The coronavirus epidemic has reached 20,796 deaths, including 531 recorded in 24 hours, but the number of people in hospital and in intensive care continues to decline slowly. Since President Macron announced the lift of the lockdown would take place on 11 May, the issue of the end of lockdown plan has been high on the agenda. On 22 April the ministers were to give Edouard Philippe a draft strategy in their respective fields. While Parliament was operating in a reduced format due to lockdown, on 21 April the government finally agreed the future debates planned in the National Assembly on end of lockdown measures, and in particular digital tracing in the fight against coronavirus, would be followed by votes of the deputies. The government's plan to lift lockdown is still being prepared but already diverging political opinions will be debated on 5 May. The issue of wearing a mask also continues to be debated in France. On April 3, the Academy of Medicine declared that the wearing of masks should be generalized, even made compulsory during necessary outings in periods of confinement. On 7 April, the Mayor of Paris promised that two million reusable fabric masks would soon be "offered to Parisians". In an interview on 19 April, Anne Hidalgo confirmed that these masks "will be distributed firstly to the most vulnerable – the over-70s, but also people with chronic illnesses and pregnant women". She added that "by mid-May, all Parisians will be able to be equipped". A total of 2 million "approved, washable" fabric masks will therefore be distributed free of charge to Parisians. All these masks will be available in pharmacies in the capital.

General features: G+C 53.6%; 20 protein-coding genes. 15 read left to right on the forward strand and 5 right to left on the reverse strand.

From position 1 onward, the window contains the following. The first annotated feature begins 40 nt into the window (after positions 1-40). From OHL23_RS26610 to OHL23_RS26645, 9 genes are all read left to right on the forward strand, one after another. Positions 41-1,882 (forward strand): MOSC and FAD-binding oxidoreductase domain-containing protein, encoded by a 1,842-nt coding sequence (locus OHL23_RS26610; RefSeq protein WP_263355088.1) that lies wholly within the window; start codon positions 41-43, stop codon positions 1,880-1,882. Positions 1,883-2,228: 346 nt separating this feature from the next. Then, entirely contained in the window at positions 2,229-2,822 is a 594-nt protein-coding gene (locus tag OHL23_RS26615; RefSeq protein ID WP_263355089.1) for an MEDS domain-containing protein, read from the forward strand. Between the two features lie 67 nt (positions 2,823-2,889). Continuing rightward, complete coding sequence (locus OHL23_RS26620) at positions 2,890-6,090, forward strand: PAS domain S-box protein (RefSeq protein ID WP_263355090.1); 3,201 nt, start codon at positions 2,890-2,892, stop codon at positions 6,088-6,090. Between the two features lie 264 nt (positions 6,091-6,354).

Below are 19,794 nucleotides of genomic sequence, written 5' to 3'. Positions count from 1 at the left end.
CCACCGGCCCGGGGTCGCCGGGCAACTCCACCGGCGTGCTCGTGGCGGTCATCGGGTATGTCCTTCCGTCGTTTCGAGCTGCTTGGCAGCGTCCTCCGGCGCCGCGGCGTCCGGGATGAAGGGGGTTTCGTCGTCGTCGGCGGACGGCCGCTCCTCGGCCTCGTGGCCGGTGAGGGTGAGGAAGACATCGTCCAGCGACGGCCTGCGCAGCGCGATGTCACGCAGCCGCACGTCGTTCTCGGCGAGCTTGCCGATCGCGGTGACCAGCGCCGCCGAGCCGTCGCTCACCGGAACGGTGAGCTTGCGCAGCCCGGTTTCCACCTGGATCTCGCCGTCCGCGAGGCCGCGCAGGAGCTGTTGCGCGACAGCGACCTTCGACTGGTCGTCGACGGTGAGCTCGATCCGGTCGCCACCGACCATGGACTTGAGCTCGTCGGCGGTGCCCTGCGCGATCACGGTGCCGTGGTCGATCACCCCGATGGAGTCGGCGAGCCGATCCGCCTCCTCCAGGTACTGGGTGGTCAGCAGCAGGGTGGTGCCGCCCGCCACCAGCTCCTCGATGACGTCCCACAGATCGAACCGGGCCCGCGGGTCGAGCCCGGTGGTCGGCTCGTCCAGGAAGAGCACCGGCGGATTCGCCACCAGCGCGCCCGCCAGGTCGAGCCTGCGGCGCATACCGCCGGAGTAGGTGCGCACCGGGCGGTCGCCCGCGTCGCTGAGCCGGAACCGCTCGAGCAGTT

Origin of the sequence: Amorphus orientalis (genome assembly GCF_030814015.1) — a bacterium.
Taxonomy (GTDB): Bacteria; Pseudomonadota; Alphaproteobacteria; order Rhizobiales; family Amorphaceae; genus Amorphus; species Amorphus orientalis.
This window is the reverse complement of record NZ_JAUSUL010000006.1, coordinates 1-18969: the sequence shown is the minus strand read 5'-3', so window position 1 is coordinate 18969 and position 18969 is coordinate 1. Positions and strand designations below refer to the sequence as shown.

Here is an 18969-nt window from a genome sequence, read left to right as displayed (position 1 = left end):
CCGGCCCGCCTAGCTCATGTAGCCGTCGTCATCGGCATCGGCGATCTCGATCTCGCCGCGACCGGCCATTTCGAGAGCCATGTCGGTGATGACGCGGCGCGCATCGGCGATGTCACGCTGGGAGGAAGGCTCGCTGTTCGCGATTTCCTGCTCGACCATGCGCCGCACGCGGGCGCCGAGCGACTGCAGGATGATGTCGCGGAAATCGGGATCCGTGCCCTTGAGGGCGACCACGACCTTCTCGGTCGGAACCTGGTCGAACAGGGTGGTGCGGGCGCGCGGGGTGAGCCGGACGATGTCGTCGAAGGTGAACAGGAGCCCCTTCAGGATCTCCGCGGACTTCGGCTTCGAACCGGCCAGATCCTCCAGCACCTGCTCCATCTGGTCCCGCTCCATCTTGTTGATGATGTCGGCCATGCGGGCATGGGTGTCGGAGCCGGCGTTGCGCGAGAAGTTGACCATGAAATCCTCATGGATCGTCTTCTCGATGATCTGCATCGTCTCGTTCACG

The first results of an ongoing trial of colchicine treatment for coronavirus are considered to be “very encouraging” as only 10 new confirmed coronavirus cases in the country were announced on Monday. The Greek authorities have already said that May will be the month when the first phase of easing the lockdown will take place. If everything goes according to the government’s plans, this might be as soon as May 4. Following the example by other European countries, the lockdown will not be completely lifted, and gradual steps are expected to be taken to ease the measures currently in place. The Greek authorities are also considering the idea of introducing a “Health Passport” for Summer 2020 visitors, which would serve as proof that an individual is not suffering from coronavirus. Greece’s Minister of Tourism Theocharis said that there is an ongoing discussion at the European Union level to determine the ways in which EU citizens will be allowed to go on vacations this year, as the aim is to provide a credible test for every individual who wishes to go on summer holidays anywhere in Europe. It is still unclear at this point whether non-EU nationals will be allowed to visit the country at all this summer or not.
You can find more information on European news in our EU national elections heatmap, where we provide an overarching perspective with key political insight for individual countries. Make sure to check it here.